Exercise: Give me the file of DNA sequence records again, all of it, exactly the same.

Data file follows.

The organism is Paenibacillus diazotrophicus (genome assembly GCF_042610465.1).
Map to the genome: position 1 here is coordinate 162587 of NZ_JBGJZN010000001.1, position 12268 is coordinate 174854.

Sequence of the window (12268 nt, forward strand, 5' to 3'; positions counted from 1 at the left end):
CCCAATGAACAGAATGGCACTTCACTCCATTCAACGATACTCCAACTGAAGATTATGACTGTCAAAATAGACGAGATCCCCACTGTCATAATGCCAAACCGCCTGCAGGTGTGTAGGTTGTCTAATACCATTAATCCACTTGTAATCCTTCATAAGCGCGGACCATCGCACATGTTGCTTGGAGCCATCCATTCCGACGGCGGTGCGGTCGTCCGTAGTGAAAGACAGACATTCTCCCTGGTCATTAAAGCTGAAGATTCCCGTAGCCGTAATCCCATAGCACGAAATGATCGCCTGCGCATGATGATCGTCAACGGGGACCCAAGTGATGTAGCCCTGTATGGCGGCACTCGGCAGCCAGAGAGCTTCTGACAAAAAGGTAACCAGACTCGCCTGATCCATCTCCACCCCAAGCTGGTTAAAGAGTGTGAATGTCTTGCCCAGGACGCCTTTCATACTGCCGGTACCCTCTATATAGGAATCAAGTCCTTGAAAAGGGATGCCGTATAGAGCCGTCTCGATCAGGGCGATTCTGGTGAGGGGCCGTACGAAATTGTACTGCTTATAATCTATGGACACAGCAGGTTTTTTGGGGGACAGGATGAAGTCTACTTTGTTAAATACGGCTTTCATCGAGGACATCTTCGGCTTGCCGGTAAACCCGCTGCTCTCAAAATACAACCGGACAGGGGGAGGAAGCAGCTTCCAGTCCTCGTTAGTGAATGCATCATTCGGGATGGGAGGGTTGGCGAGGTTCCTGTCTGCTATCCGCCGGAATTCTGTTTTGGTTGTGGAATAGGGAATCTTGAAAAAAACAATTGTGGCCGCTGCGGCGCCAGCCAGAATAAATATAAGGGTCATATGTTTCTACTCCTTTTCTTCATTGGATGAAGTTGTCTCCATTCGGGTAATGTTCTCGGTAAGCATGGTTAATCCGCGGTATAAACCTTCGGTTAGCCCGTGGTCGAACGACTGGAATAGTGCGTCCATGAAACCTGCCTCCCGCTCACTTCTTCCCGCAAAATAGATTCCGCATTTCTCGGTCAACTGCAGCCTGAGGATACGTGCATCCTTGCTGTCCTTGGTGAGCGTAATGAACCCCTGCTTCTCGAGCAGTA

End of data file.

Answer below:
The organism is Paenibacillus diazotrophicus (genome assembly GCF_042610465.1).
Map to the genome: position 1 here is coordinate 162587 of NZ_JBGJZN010000001.1, position 12268 is coordinate 174854.

Sequence of the window (12268 nt, forward strand, 5' to 3'; positions counted from 1 at the left end):
CCCAATGAACAGAATGGCACTTCACTCCATTCAACGATACTCCAACTGAAGATTATGACTGTCAAAATAGACGAGATCCCCACTGTCATAATGCCAAACCGCCTGCAGGTGTGTAGGTTGTCTAATACCATTAATCCACTTGTAATCCTTCATAAGCGCGGACCATCGCACATGTTGCTTGGAGCCATCCATTCCGACGGCGGTGCGGTCGTCCGTAGTGAAAGACAGACATTCTCCCTGGTCATTAAAGCTGAAGATTCCCGTAGCCGTAATCCCATAGCACGAAATGATCGCCTGCGCATGATGATCGTCAACGGGGACCCAAGTGATGTAGCCCTGTATGGCGGCACTCGGCAGCCAGAGAGCTTCTGACAAAAAGGTAACCAGACTCGCCTGATCCATCTCCACCCCAAGCTGGTTAAAGAGTGTGAATGTCTTGCCCAGGACGCCTTTCATACTGCCGGTACCCTCTATATAGGAATCAAGTCCTTGAAAAGGGATGCCGTATAGAGCCGTCTCGATCAGGGCGATTCTGGTGAGGGGCCGTACGAAATTGTACTGCTTATAATCTATGGACACAGCAGGTTTTTTGGGGGACAGGATGAAGTCTACTTTGTTAAATACGGCTTTCATCGAGGACATCTTCGGCTTGCCGGTAAACCCGCTGCTCTCAAAATACAACCGGACAGGGGGAGGAAGCAGCTTCCAGTCCTCGTTAGTGAATGCATCATTCGGGATGGGAGGGTTGGCGAGGTTCCTGTCTGCTATCCGCCGGAATTCTGTTTTGGTTGTGGAATAGGGAATCTTGAAAAAAACAATTGTGGCCGCTGCGGCGCCAGCCAGAATAAATATAAGGGTCATATGTTTCTACTCCTTTTCTTCATTGGATGAAGTTGTCTCCATTCGGGTAATGTTCTCGGTAAGCATGGTTAATCCGCGGTATAAACCTTCGGTTAGCCCGTGGTCGAACGACTGGAATAGTGCGTCCATGAAACCTGCCTCCCGCTCACTTCTTCCCGCAAAATAGATTCCGCATTTCTCGGTCAACTGCAGCCTGAGGATACGTGCATCCTTGCTGTCCTTGGTGAGCGTAATGAACCCCTGCTTCTCGAGCAGTA